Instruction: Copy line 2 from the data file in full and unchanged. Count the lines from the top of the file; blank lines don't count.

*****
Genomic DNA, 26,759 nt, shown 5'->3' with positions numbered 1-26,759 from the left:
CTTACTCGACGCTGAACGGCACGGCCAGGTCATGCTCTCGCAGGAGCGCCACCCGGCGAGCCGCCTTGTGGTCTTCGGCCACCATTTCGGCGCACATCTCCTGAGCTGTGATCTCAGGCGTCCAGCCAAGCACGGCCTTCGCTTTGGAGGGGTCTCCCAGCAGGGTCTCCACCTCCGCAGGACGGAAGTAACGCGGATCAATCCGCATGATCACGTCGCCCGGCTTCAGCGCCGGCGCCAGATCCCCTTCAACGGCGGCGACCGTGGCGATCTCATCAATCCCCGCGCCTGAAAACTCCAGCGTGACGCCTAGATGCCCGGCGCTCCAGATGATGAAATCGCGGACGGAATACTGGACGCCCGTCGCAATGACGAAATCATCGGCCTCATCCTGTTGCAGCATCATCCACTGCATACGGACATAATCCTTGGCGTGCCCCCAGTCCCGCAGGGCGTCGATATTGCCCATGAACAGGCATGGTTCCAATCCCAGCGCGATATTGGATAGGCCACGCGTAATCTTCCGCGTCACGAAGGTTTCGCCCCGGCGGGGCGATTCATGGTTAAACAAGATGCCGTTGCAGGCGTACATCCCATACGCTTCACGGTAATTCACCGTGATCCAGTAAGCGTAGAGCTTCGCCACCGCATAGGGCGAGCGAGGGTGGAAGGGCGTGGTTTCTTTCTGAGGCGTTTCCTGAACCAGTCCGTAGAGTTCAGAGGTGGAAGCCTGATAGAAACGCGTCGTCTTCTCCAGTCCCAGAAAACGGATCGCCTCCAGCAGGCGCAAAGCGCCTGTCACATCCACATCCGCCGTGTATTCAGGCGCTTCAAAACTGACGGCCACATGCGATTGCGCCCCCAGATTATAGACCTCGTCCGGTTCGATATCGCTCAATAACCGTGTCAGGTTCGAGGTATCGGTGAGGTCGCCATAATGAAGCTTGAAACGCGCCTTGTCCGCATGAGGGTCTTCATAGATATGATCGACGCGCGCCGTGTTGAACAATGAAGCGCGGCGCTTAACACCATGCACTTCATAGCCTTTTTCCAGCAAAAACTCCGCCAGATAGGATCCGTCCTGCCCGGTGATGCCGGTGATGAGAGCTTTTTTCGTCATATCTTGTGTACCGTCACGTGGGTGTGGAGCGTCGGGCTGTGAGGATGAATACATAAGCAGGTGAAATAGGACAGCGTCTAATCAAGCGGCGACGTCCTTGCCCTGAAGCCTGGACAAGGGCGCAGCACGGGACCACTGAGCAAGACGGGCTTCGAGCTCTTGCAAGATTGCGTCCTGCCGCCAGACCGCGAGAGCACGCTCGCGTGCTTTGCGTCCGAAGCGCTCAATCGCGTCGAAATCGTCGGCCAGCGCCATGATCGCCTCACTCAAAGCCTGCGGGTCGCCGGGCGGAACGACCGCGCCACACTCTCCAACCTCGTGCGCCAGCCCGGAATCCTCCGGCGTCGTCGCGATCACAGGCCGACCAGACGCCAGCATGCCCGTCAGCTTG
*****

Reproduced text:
CTTACTCGACGCTGAACGGCACGGCCAGGTCATGCTCTCGCAGGAGCGCCACCCGGCGAGCCGCCTTGTGGTCTTCGGCCACCATTTCGGCGCACATCTCCTGAGCTGTGATCTCAGGCGTCCAGCCAAGCACGGCCTTCGCTTTGGAGGGGTCTCCCAGCAGGGTCTCCACCTCCGCAGGACGGAAGTAACGCGGATCAATCCGCATGATCACGTCGCCCGGCTTCAGCGCCGGCGCCAGATCCCCTTCAACGGCGGCGACCGTGGCGATCTCATCAATCCCCGCGCCTGAAAACTCCAGCGTGACGCCTAGATGCCCGGCGCTCCAGATGATGAAATCGCGGACGGAATACTGGACGCCCGTCGCAATGACGAAATCATCGGCCTCATCCTGTTGCAGCATCATCCACTGCATACGGACATAATCCTTGGCGTGCCCCCAGTCCCGCAGGGCGTCGATATTGCCCATGAACAGGCATGGTTCCAATCCCAGCGCGATATTGGATAGGCCACGCGTAATCTTCCGCGTCACGAAGGTTTCGCCCCGGCGGGGCGATTCATGGTTAAACAAGATGCCGTTGCAGGCGTACATCCCATACGCTTCACGGTAATTCACCGTGATCCAGTAAGCGTAGAGCTTCGCCACCGCATAGGGCGAGCGAGGGTGGAAGGGCGTGGTTTCTTTCTGAGGCGTTTCCTGAACCAGTCCGTAGAGTTCAGAGGTGGAAGCCTGATAGAAACGCGTCGTCTTCTCCAGTCCCAGAAAACGGATCGCCTCCAGCAGGCGCAAAGCGCCTGTCACATCCACATCCGCCGTGTATTCAGGCGCTTCAAAACTGACGGCCACATGCGATTGCGCCCCCAGATTATAGACCTCGTCCGGTTCGATATCGCTCAATAACCGTGTCAGGTTCGAGGTATCGGTGAGGTCGCCATAATGAAGCTTGAAACGCGCCTTGTCCGCATGAGGGTCTTCATAGATATGATCGACGCGCGCCGTGTTGAACAATGAAGCGCGGCGCTTAACACCATGCACTTCATAGCCTTTTTCCAGCAAAAACTCCGCCAGATAGGATCCGTCCTGCCCGGTGATGCCGGTGATGAGAGCTTTTTTCGTCATATCTTGTGTACCGTCACGTGGGTGTGGAGCGTCGGGCTGTGAGGATGAATACATAAGCAGGTGAAATAGGACAGCGTCTAATCAAGCGGCGACGTCCTTGCCCTGAAGCCTGGACAAGGGCGCAGCACGGGACCACTGAGCAAGACGGGCTTCGAGCTCTTGCAAGATTGCGTCCTGCCGCCAGACCGCGAGAGCACGCTCGCGTGCTTTGCGTCCGAAGCGCTCAATCGCGTCGAAATCGTCGGCCAGCGCCATGATCGCCTCACTCAAAGCCTGCGGGTCGCCGGGCGGAACGACCGCGCCACACTCTCCAACCTCGTGCGCCAGCCCGGAATCCTCCGGCGTCGTCGCGATCACAGGCCGACCAGACGCCAGCATGCCCGTCAGCTTG